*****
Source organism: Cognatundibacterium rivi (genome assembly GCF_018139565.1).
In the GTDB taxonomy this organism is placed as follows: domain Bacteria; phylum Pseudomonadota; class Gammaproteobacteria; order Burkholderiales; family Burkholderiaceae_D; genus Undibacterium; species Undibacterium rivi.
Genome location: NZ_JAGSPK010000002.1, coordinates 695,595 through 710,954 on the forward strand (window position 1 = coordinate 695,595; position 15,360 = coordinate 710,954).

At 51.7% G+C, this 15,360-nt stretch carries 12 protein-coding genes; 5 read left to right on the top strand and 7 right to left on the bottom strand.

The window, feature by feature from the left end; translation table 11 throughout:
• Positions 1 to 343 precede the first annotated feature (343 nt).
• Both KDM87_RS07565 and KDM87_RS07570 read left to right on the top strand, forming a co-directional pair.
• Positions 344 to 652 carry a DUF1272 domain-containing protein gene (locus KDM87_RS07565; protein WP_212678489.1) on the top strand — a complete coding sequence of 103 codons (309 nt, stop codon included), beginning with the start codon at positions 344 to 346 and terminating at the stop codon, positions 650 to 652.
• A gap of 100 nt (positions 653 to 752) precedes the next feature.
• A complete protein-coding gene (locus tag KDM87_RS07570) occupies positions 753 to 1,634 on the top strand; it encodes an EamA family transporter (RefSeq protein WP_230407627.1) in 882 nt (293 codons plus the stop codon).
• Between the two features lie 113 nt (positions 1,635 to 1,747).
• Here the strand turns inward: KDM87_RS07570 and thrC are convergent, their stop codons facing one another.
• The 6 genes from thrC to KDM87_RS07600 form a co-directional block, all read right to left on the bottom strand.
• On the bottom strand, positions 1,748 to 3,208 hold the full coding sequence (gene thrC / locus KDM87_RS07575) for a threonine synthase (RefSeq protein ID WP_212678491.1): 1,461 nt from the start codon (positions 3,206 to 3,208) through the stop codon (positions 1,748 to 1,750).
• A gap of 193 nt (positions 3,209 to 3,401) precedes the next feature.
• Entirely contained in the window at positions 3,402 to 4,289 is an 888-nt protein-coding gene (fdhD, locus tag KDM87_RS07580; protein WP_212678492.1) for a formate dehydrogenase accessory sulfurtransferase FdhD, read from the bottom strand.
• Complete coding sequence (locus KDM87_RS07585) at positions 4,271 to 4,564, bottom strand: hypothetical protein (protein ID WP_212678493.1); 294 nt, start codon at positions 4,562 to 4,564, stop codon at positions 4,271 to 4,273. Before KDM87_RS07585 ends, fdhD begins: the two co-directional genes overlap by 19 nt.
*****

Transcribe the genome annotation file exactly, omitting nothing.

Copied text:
Source organism: Cognatundibacterium rivi (genome assembly GCF_018139565.1).
In the GTDB taxonomy this organism is placed as follows: domain Bacteria; phylum Pseudomonadota; class Gammaproteobacteria; order Burkholderiales; family Burkholderiaceae_D; genus Undibacterium; species Undibacterium rivi.
Genome location: NZ_JAGSPK010000002.1, coordinates 695,595 through 710,954 on the forward strand (window position 1 = coordinate 695,595; position 15,360 = coordinate 710,954).

At 51.7% G+C, this 15,360-nt stretch carries 12 protein-coding genes; 5 read left to right on the top strand and 7 right to left on the bottom strand.

The window, feature by feature from the left end; translation table 11 throughout:
• Positions 1 to 343 precede the first annotated feature (343 nt).
• Both KDM87_RS07565 and KDM87_RS07570 read left to right on the top strand, forming a co-directional pair.
• Positions 344 to 652 carry a DUF1272 domain-containing protein gene (locus KDM87_RS07565; protein WP_212678489.1) on the top strand — a complete coding sequence of 103 codons (309 nt, stop codon included), beginning with the start codon at positions 344 to 346 and terminating at the stop codon, positions 650 to 652.
• A gap of 100 nt (positions 653 to 752) precedes the next feature.
• A complete protein-coding gene (locus tag KDM87_RS07570) occupies positions 753 to 1,634 on the top strand; it encodes an EamA family transporter (RefSeq protein WP_230407627.1) in 882 nt (293 codons plus the stop codon).
• Between the two features lie 113 nt (positions 1,635 to 1,747).
• Here the strand turns inward: KDM87_RS07570 and thrC are convergent, their stop codons facing one another.
• The 6 genes from thrC to KDM87_RS07600 form a co-directional block, all read right to left on the bottom strand.
• On the bottom strand, positions 1,748 to 3,208 hold the full coding sequence (gene thrC / locus KDM87_RS07575) for a threonine synthase (RefSeq protein ID WP_212678491.1): 1,461 nt from the start codon (positions 3,206 to 3,208) through the stop codon (positions 1,748 to 1,750).
• A gap of 193 nt (positions 3,209 to 3,401) precedes the next feature.
• Entirely contained in the window at positions 3,402 to 4,289 is an 888-nt protein-coding gene (fdhD, locus tag KDM87_RS07580; protein WP_212678492.1) for a formate dehydrogenase accessory sulfurtransferase FdhD, read from the bottom strand.
• Complete coding sequence (locus KDM87_RS07585) at positions 4,271 to 4,564, bottom strand: hypothetical protein (protein ID WP_212678493.1); 294 nt, start codon at positions 4,562 to 4,564, stop codon at positions 4,271 to 4,273. Before KDM87_RS07585 ends, fdhD begins: the two co-directional genes overlap by 19 nt.